Like Sample's Massive, Brown's book gives us that rare glimpse behind the curtain, a peek at how science is actually done. The guy can spin a yarn, that's for sure, and he's got some great material, and a great sense of humor (and perspective!). Even those who champion Pluto's eventual return to planetary status — yes, the debate rages on — will find it pretty difficult to continue hating Brown after reading this book; he's just too damned likeable. As James Kennedy wrote in his Wall Street Journal review, Brown's book presents "the scientist neither as madman nor mystic, but mensch."
Blackout and All Clear, by Connie Willis. Finally, what holiday book list would be complete without a spot of science fiction, specifically of the time travel/chaos theory variety? This is a sprawling, two-book epic, mostly set in London during World War II, when the residents suffered rationing and nightly air raids/bombings at the height of the Blitz, yet still managed to carry on some semblance of a normal life — unsung heroes, every one, and Willis brings them vividly to life. I've been a fan of Willis' work since I first read The Doomsday Book many years ago. It was the first set in her futuristic world of time-traveling historians, following the invention of something called "The Net."
Any lover of history has fantasized about what it would be like to actually visit past eras, and in this world, they can do just that. But there are rules, most notably, the historians can't affect the course of events — or, as Lost's doomed physicist, Daniel Faraday, phrased it, "Whatever happened, happened." The spacetime continuum has a number of ways of protecting itself from such an occurence, including something called "slippage": the Net won't send a historian to a time and place where s/he could affect the outcome, and will basically over-ride the programming, sending the historian to the nearest time and place where s/he can have no impact. Oh, and you also can't take objects from the past through the Net into the future — unless they were destroyed in the past, a twist in Willis' fictional world rules that showed up in her second novel set in this world, To Say Nothing of the Dog.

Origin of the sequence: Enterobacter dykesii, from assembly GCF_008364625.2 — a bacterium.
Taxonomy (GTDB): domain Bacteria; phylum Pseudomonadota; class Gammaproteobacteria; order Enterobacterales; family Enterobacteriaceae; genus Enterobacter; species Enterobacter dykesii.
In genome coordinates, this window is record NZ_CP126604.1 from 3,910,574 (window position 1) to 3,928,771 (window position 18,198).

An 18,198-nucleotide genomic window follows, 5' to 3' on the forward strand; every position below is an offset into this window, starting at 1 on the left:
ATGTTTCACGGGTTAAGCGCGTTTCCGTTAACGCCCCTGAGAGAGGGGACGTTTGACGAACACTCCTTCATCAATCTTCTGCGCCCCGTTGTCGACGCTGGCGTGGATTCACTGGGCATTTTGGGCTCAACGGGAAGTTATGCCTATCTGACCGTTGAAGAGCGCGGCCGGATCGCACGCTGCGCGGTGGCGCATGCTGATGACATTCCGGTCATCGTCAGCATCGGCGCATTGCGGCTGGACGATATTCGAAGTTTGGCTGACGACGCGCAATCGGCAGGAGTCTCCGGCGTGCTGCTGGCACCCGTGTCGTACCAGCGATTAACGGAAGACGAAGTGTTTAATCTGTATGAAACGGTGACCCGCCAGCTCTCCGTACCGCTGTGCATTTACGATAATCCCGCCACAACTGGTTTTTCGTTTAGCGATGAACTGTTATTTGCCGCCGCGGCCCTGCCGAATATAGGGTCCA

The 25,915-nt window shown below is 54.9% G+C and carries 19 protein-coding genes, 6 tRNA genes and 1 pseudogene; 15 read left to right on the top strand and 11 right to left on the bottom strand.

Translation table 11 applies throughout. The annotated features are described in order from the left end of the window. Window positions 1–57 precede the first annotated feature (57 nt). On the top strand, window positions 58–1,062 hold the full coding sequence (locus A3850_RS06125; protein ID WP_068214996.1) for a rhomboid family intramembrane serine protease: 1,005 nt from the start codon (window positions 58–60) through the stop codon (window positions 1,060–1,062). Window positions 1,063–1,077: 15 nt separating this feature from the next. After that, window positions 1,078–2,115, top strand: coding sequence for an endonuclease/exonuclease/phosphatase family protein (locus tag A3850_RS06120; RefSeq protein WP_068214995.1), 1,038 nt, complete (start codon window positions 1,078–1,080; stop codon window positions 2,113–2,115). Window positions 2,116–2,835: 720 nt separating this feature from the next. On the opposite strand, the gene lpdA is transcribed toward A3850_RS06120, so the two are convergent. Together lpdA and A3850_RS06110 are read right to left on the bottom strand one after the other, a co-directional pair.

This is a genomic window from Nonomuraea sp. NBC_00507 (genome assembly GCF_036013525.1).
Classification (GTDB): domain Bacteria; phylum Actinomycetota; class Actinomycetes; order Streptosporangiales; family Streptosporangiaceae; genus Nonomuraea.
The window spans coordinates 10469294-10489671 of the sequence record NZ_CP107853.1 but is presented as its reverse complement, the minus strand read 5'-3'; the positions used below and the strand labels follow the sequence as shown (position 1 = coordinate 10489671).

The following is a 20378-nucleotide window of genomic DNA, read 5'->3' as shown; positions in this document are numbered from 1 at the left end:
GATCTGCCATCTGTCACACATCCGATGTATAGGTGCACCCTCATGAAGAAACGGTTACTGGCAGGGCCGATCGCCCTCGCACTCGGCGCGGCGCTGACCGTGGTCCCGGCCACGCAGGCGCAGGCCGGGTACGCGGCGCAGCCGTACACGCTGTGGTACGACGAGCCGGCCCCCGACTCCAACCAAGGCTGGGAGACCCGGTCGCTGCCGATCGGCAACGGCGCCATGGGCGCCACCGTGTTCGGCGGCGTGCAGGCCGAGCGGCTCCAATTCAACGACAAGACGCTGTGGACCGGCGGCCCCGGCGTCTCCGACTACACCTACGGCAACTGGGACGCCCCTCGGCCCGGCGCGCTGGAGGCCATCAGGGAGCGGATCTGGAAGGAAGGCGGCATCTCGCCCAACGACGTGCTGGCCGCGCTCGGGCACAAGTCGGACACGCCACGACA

Blackout and All Clear give us another twist on Willis' rules of time travel, and it's a doozy: the slippage factor is getting progressively worse, and seems to be centered on the critical events in World War II London between 1940 and 1944. Temporal physicists are beginning to worry that perhaps their assumptions about time travel have been wrong, and it is possible to affect the course of historical events — something that would be disastrous for a period like the one in question, where the outcome of the war literally balanced on a knife point at several junctures over that four-year period. Could one of their historians inadvertently have altered the outcome of World War II? When four historians find themselves trapped in the past, everyone's worst fears appear to be realized. And that's as much as I can say without spoiling the fun. Like all Willis' novels, there is humor, pathos, and gut-wrenching suspense, and at some point she will break your heart. There's a lot of disparate threads in these two books (actually one book split into two), but Willis is a master weaver and pulls it all together in the end.
Of course, even if we can't change the past, who can say what might happen if historical figures showed up in the future: